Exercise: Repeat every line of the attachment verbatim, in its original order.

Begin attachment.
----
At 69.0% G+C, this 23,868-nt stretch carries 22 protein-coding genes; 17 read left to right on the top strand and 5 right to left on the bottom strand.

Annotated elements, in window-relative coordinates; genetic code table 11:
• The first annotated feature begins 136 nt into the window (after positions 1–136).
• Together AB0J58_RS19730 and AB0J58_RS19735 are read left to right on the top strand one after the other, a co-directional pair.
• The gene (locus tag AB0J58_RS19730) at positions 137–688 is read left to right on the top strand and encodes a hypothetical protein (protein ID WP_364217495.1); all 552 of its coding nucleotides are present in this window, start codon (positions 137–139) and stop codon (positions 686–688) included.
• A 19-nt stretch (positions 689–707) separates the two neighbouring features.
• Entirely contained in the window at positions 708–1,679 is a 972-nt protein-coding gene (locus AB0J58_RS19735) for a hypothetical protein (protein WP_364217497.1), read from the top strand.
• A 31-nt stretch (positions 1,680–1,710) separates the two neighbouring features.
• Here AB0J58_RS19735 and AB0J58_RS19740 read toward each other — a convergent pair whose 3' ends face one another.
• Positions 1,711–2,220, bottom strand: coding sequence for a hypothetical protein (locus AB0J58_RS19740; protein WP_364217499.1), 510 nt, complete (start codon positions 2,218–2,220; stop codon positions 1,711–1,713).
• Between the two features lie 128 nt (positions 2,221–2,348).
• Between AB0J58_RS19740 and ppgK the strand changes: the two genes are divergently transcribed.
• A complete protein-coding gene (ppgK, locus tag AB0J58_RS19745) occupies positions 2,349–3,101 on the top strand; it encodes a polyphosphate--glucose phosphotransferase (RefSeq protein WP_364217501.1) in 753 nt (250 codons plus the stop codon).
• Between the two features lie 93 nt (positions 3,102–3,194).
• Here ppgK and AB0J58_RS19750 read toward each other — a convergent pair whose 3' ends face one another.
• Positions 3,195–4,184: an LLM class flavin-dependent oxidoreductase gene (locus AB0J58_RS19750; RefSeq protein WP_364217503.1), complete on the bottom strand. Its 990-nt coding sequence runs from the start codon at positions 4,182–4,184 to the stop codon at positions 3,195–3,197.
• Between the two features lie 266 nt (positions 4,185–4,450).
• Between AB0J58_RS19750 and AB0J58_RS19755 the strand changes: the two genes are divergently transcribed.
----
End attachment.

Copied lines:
At 69.0% G+C, this 23,868-nt stretch carries 22 protein-coding genes; 17 read left to right on the top strand and 5 right to left on the bottom strand.

Annotated elements, in window-relative coordinates; genetic code table 11:
• The first annotated feature begins 136 nt into the window (after positions 1–136).
• Together AB0J58_RS19730 and AB0J58_RS19735 are read left to right on the top strand one after the other, a co-directional pair.
• The gene (locus tag AB0J58_RS19730) at positions 137–688 is read left to right on the top strand and encodes a hypothetical protein (protein ID WP_364217495.1); all 552 of its coding nucleotides are present in this window, start codon (positions 137–139) and stop codon (positions 686–688) included.
• A 19-nt stretch (positions 689–707) separates the two neighbouring features.
• Entirely contained in the window at positions 708–1,679 is a 972-nt protein-coding gene (locus AB0J58_RS19735) for a hypothetical protein (protein WP_364217497.1), read from the top strand.
• A 31-nt stretch (positions 1,680–1,710) separates the two neighbouring features.
• Here AB0J58_RS19735 and AB0J58_RS19740 read toward each other — a convergent pair whose 3' ends face one another.
• Positions 1,711–2,220, bottom strand: coding sequence for a hypothetical protein (locus AB0J58_RS19740; protein WP_364217499.1), 510 nt, complete (start codon positions 2,218–2,220; stop codon positions 1,711–1,713).
• Between the two features lie 128 nt (positions 2,221–2,348).
• Between AB0J58_RS19740 and ppgK the strand changes: the two genes are divergently transcribed.
• A complete protein-coding gene (ppgK, locus tag AB0J58_RS19745) occupies positions 2,349–3,101 on the top strand; it encodes a polyphosphate--glucose phosphotransferase (RefSeq protein WP_364217501.1) in 753 nt (250 codons plus the stop codon).
• Between the two features lie 93 nt (positions 3,102–3,194).
• Here ppgK and AB0J58_RS19750 read toward each other — a convergent pair whose 3' ends face one another.
• Positions 3,195–4,184: an LLM class flavin-dependent oxidoreductase gene (locus AB0J58_RS19750; RefSeq protein WP_364217503.1), complete on the bottom strand. Its 990-nt coding sequence runs from the start codon at positions 4,182–4,184 to the stop codon at positions 3,195–3,197.
• Between the two features lie 266 nt (positions 4,185–4,450).
• Between AB0J58_RS19750 and AB0J58_RS19755 the strand changes: the two genes are divergently transcribed.